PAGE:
To discern what was happening, we partnered with the Chesapeake Bay Program to initiate what is called a synthesis effort. Synthesis science brings together diverse teams of experts from different fields to pull new insights out of existing data.
We had access to 30 years of annual surveys of underwater grasses that JJ Orth personally oversees, plus a 30-year water quality data set collected by the Chesapeake Bay Program. Scientists from the Virginia Institute of Marine Science, University of Maryland Center for Environmental Science, Bigelow Laboratory for Ocean Sciences, the U.S. Geological Survey, the National Socio-Environmental Synthesis Center, St. Mary’s College of Maryland, the Smithsonian Environmental Research Center, the Maryland Department of Natural Resources, Texas A&M University-Corpus Christi and the U.S. Environmental Protection Agency provided analytical firepower to help assess this complex information.
We started by identifying ways in which activities on land could affect trends in water quality and underwater grass abundance. Then we tested our hypothesized linkages using structural equation models that analyzed data in two different ways.
One approach focused on the cascade of nitrogen and phosphorus moving from sources on land, such as wastewater discharge and stormwater runoff, into waterways. The other showed what happened to underwater grasses once these nutrients entered in the water. Nutrients overfertilize the bay, creating huge blooms of algae that die and deplete oxygen from the water. This produces “dead zones” that cannot support fish or plant life.
In our analysis, we found conclusive evidence that reductions of excess nitrogen and phosphorus caused the underwater grass recovery in the Chesapeake Bay. Since 1984, the quantity of nitrogen entering the bay has decreased by 23 percent and phosphorus has fallen by 8 percent, thanks to a “pollution diet” that the EPA established in 2010. The plan, formally called a Total Maximum Daily Load (TMDL), requires states in the bay’s 64,000-square mile watershed to reduce specific pollutants entering the bay to target levels on a fixed schedule.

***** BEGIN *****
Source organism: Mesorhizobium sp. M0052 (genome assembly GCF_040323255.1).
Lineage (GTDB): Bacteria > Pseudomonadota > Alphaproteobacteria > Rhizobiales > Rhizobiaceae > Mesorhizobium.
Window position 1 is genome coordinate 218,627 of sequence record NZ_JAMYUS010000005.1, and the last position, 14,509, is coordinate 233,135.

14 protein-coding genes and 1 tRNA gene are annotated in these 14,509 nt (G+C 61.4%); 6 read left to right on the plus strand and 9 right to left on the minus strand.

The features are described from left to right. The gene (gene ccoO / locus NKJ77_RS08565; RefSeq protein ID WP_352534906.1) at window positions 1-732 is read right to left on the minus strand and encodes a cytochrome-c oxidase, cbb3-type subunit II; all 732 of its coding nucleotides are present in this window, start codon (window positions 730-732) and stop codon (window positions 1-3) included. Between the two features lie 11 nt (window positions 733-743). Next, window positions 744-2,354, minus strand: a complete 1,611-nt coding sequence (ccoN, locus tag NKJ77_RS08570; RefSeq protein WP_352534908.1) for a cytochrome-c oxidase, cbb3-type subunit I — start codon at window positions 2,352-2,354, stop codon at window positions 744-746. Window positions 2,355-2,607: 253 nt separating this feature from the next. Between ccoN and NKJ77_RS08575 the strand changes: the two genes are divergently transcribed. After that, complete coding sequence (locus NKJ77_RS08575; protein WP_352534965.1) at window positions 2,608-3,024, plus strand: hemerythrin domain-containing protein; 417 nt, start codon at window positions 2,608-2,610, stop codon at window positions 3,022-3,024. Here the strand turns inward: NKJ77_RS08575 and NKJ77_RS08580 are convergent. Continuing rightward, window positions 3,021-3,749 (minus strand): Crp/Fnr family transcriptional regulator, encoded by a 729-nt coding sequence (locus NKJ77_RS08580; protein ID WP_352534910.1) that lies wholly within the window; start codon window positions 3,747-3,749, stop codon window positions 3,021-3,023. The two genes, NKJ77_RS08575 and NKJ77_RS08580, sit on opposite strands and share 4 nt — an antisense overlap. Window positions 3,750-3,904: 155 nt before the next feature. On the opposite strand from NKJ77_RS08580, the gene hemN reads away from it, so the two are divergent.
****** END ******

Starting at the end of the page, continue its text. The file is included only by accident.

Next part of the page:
As a result, underwater grasses have increased by over 300 percent and have reappeared in some locations around the bay where they had not been observed for decades.
A healthier Chesapeake Bay
For the past 12 years, we have been using underwater grasses and other water quality data to produce an annual Chesapeake Bay report card. Our 2017 report card describes progress across the board, with 7 out of 15 reporting regions around the bay showing significant improvement and the rest holding steady.
We attribute these improvements to the TMDL plan. In particular, upgrades at area wastewater treatment facilities have reduced nitrogen and phosphorus inputs into the bay. Catalytic converters on automobiles and smokestack scrubbers in power plants have reduced atmospheric nitrogen emissions and subsequent deposition that finds its way into bay waters. It appears that these management actions are beginning to pay off, although there is more to do – especially reducing nutrient pollution from agriculture.
Progress at risk
The Chesapeake Bay Program is a partnership between six states (New York, Pennsylvania, Maryland, Delaware, West Virginia, Virginia), the District of Columbia and the federal government, represented by the EPA. It heavily leverages federal funding by engaging community groups, local municipalities and nongovernmental organizations to carry out actions that help reduce pollution entering the bay. Examples include re-engineering urban surfaces to reduce stormwater runoff and subsidizing farmers to grow winter cover crops that help retain nutrients on fields.
When EPA Administrator Scott Pruitt was Oklahoma’s attorney general, he joined other states in a lawsuit to block the Chesapeake Bay cleanup, calling it a federal overreach. Now, however, Pruitt has pledged to support the program, which was upheld by a federal court in 2013 and sustained on appeal in 2015.
But President Trump’s 2017 budget called for eliminating the Chesapeake Bay Program completely. Congress enacted only small cuts, but Trump’s 2018 budget request cuts the program’s funding by 90 percent – ironically, just when we are finally starting to reverse degradation from past decades.
The Chesapeake Bay is arguably the best-studied estuary on the planet, and the fact that our study connects management actions to a huge resurgence of underwater grasses is a tribute to this rich history. Ongoing efforts to restore the bay have produced lessons about how pollution abatement can lead to ecosystem recovery.
These insights can and should be applied to other water bodies affected by nutrient pollution. We hope the story of the Chesapeake Bay’s recovery inspires similar actions in many other places.
Bill Dennison, Professor of Marine Science and Vice President for Science Applications, University of Maryland Center for Environmental Science and Robert J. Orth, Professor of Marine Science, Virginia Institute of Marine Science